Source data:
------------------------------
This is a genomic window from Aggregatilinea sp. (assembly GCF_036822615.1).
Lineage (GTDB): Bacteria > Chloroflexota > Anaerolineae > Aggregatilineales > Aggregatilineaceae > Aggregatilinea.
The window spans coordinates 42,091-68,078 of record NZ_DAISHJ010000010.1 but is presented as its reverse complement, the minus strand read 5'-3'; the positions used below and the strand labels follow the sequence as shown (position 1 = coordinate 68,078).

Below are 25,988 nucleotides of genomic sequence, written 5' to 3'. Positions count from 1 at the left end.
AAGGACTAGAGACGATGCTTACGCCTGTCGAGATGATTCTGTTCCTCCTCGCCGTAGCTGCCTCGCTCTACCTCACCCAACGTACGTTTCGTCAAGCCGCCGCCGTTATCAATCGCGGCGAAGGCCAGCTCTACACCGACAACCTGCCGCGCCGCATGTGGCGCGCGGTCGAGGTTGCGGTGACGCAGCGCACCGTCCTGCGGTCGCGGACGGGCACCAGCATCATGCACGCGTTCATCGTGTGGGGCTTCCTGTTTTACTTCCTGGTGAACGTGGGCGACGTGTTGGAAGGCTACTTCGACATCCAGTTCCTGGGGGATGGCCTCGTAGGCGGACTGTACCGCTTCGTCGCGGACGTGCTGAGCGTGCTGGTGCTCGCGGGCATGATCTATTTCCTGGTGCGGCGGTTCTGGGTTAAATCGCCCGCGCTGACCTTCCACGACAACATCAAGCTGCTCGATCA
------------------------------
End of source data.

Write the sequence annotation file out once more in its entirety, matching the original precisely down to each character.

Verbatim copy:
This is a genomic window from Aggregatilinea sp. (assembly GCF_036822615.1).
Lineage (GTDB): Bacteria > Chloroflexota > Anaerolineae > Aggregatilineales > Aggregatilineaceae > Aggregatilinea.
The window spans coordinates 42,091-68,078 of record NZ_DAISHJ010000010.1 but is presented as its reverse complement, the minus strand read 5'-3'; the positions used below and the strand labels follow the sequence as shown (position 1 = coordinate 68,078).

Below are 25,988 nucleotides of genomic sequence, written 5' to 3'. Positions count from 1 at the left end.
AAGGACTAGAGACGATGCTTACGCCTGTCGAGATGATTCTGTTCCTCCTCGCCGTAGCTGCCTCGCTCTACCTCACCCAACGTACGTTTCGTCAAGCCGCCGCCGTTATCAATCGCGGCGAAGGCCAGCTCTACACCGACAACCTGCCGCGCCGCATGTGGCGCGCGGTCGAGGTTGCGGTGACGCAGCGCACCGTCCTGCGGTCGCGGACGGGCACCAGCATCATGCACGCGTTCATCGTGTGGGGCTTCCTGTTTTACTTCCTGGTGAACGTGGGCGACGTGTTGGAAGGCTACTTCGACATCCAGTTCCTGGGGGATGGCCTCGTAGGCGGACTGTACCGCTTCGTCGCGGACGTGCTGAGCGTGCTGGTGCTCGCGGGCATGATCTATTTCCTGGTGCGGCGGTTCTGGGTTAAATCGCCCGCGCTGACCTTCCACGACAACATCAAGCTGCTCGATCA